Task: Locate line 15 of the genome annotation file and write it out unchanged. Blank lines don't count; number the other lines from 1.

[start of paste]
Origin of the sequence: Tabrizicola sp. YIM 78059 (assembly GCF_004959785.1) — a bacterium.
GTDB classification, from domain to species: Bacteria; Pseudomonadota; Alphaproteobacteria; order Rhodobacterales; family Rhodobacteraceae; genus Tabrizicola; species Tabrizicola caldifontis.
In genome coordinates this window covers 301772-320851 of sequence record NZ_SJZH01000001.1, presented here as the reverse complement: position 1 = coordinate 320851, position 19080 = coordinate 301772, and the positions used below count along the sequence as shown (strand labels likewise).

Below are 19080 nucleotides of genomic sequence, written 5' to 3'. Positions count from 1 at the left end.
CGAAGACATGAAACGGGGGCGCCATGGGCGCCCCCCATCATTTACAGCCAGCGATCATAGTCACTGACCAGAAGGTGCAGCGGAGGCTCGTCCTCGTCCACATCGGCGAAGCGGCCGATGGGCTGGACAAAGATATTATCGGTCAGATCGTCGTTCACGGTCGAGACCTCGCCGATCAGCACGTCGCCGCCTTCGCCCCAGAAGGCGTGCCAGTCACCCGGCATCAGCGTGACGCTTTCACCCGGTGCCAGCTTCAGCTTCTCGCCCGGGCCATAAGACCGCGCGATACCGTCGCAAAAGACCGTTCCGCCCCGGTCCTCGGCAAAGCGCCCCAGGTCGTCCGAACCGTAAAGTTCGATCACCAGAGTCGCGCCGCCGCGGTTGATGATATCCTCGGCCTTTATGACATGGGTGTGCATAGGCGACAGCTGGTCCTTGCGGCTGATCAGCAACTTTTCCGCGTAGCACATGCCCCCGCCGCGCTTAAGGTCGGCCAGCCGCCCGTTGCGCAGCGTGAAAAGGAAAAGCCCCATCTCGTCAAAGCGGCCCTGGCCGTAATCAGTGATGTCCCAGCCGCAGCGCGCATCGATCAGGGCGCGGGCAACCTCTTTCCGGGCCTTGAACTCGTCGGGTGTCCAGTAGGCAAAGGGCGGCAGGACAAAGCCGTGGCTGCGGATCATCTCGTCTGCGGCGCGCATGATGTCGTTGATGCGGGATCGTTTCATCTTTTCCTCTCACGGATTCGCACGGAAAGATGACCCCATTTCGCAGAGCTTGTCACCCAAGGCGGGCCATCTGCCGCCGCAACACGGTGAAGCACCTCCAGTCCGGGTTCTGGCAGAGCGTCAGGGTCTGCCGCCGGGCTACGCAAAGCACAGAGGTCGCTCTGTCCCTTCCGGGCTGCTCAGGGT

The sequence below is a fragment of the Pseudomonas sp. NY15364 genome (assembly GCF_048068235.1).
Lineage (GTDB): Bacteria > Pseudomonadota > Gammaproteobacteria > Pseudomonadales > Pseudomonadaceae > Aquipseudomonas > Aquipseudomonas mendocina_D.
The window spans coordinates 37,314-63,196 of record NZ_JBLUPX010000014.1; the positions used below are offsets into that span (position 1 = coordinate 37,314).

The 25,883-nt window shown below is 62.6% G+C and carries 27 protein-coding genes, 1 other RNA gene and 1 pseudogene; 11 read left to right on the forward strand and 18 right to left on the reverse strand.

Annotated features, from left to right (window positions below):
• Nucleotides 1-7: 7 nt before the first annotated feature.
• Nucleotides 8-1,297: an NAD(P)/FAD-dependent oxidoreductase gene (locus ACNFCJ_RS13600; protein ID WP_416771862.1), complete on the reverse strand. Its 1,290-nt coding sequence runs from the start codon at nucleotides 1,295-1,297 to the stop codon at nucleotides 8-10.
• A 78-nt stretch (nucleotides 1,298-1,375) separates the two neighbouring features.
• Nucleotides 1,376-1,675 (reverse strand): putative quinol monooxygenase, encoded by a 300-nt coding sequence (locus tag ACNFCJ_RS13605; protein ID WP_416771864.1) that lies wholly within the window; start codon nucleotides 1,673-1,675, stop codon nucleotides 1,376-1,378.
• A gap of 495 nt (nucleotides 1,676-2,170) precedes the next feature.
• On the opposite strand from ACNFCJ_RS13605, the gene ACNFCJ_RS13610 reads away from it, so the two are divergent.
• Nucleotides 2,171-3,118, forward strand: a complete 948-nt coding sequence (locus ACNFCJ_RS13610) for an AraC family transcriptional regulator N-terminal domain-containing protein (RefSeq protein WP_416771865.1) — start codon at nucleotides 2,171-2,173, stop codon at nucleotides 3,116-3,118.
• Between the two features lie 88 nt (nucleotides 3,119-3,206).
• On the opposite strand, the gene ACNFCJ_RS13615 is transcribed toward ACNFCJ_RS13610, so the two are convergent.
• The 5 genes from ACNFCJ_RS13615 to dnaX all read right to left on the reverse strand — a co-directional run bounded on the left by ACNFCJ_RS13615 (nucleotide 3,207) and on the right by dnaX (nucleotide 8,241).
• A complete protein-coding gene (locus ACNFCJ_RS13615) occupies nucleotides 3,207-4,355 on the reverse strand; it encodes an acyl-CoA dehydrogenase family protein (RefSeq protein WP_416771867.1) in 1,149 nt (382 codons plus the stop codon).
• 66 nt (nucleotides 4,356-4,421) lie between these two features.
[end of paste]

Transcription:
• A gap of 495 nt (nucleotides 1,676-2,170) precedes the next feature.